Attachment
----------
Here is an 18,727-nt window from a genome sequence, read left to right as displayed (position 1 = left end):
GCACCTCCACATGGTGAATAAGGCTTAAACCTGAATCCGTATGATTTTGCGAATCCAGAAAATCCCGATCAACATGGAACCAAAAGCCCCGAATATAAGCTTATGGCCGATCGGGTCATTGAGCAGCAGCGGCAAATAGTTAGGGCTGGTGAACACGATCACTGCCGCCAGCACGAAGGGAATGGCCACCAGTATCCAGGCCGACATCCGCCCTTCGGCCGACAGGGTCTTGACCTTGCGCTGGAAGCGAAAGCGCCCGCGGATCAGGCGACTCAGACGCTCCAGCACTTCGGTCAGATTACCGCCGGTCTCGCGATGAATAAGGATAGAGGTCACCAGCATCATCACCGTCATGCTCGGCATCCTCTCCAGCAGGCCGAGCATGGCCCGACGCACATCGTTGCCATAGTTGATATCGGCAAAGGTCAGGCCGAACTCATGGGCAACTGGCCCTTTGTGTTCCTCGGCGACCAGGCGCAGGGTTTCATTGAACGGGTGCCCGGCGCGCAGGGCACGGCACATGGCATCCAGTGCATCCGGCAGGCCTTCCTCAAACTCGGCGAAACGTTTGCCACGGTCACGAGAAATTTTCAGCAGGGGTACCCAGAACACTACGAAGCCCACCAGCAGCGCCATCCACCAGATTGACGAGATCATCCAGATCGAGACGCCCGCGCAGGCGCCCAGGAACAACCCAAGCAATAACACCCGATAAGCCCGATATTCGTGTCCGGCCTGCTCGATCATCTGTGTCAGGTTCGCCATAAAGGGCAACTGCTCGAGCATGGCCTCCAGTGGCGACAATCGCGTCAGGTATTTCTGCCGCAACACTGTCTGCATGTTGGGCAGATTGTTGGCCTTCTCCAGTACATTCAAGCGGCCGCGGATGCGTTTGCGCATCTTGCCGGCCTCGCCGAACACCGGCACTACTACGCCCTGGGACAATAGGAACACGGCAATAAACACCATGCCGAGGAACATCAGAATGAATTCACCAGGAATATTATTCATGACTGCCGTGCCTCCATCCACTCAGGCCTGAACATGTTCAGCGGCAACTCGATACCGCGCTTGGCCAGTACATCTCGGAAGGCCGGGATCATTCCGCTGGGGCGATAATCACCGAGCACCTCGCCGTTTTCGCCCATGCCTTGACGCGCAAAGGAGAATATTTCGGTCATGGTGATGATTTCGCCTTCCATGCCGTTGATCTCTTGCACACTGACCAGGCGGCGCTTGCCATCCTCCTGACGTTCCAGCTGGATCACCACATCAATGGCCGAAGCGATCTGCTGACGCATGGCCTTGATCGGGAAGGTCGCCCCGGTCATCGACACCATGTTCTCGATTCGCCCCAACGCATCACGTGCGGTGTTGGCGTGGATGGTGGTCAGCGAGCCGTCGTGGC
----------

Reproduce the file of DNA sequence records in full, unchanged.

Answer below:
Here is an 18,727-nt window from a genome sequence, read left to right as displayed (position 1 = left end):
GCACCTCCACATGGTGAATAAGGCTTAAACCTGAATCCGTATGATTTTGCGAATCCAGAAAATCCCGATCAACATGGAACCAAAAGCCCCGAATATAAGCTTATGGCCGATCGGGTCATTGAGCAGCAGCGGCAAATAGTTAGGGCTGGTGAACACGATCACTGCCGCCAGCACGAAGGGAATGGCCACCAGTATCCAGGCCGACATCCGCCCTTCGGCCGACAGGGTCTTGACCTTGCGCTGGAAGCGAAAGCGCCCGCGGATCAGGCGACTCAGACGCTCCAGCACTTCGGTCAGATTACCGCCGGTCTCGCGATGAATAAGGATAGAGGTCACCAGCATCATCACCGTCATGCTCGGCATCCTCTCCAGCAGGCCGAGCATGGCCCGACGCACATCGTTGCCATAGTTGATATCGGCAAAGGTCAGGCCGAACTCATGGGCAACTGGCCCTTTGTGTTCCTCGGCGACCAGGCGCAGGGTTTCATTGAACGGGTGCCCGGCGCGCAGGGCACGGCACATGGCATCCAGTGCATCCGGCAGGCCTTCCTCAAACTCGGCGAAACGTTTGCCACGGTCACGAGAAATTTTCAGCAGGGGTACCCAGAACACTACGAAGCCCACCAGCAGCGCCATCCACCAGATTGACGAGATCATCCAGATCGAGACGCCCGCGCAGGCGCCCAGGAACAACCCAAGCAATAACACCCGATAAGCCCGATATTCGTGTCCGGCCTGCTCGATCATCTGTGTCAGGTTCGCCATAAAGGGCAACTGCTCGAGCATGGCCTCCAGTGGCGACAATCGCGTCAGGTATTTCTGCCGCAACACTGTCTGCATGTTGGGCAGATTGTTGGCCTTCTCCAGTACATTCAAGCGGCCGCGGATGCGTTTGCGCATCTTGCCGGCCTCGCCGAACACCGGCACTACTACGCCCTGGGACAATAGGAACACGGCAATAAACACCATGCCGAGGAACATCAGAATGAATTCACCAGGAATATTATTCATGACTGCCGTGCCTCCATCCACTCAGGCCTGAACATGTTCAGCGGCAACTCGATACCGCGCTTGGCCAGTACATCTCGGAAGGCCGGGATCATTCCGCTGGGGCGATAATCACCGAGCACCTCGCCGTTTTCGCCCATGCCTTGACGCGCAAAGGAGAATATTTCGGTCATGGTGATGATTTCGCCTTCCATGCCGTTGATCTCTTGCACACTGACCAGGCGGCGCTTGCCATCCTCCTGACGTTCCAGCTGGATCACCACATCAATGGCCGAAGCGATCTGCTGACGCATGGCCTTGATCGGGAAGGTCGCCCCGGTCATCGACACCATGTTCTCGATTCGCCCCAACGCATCACGTGCGGTGTTGGCGTGGATGGTGGTCAGCGAGCCGTCGTGGC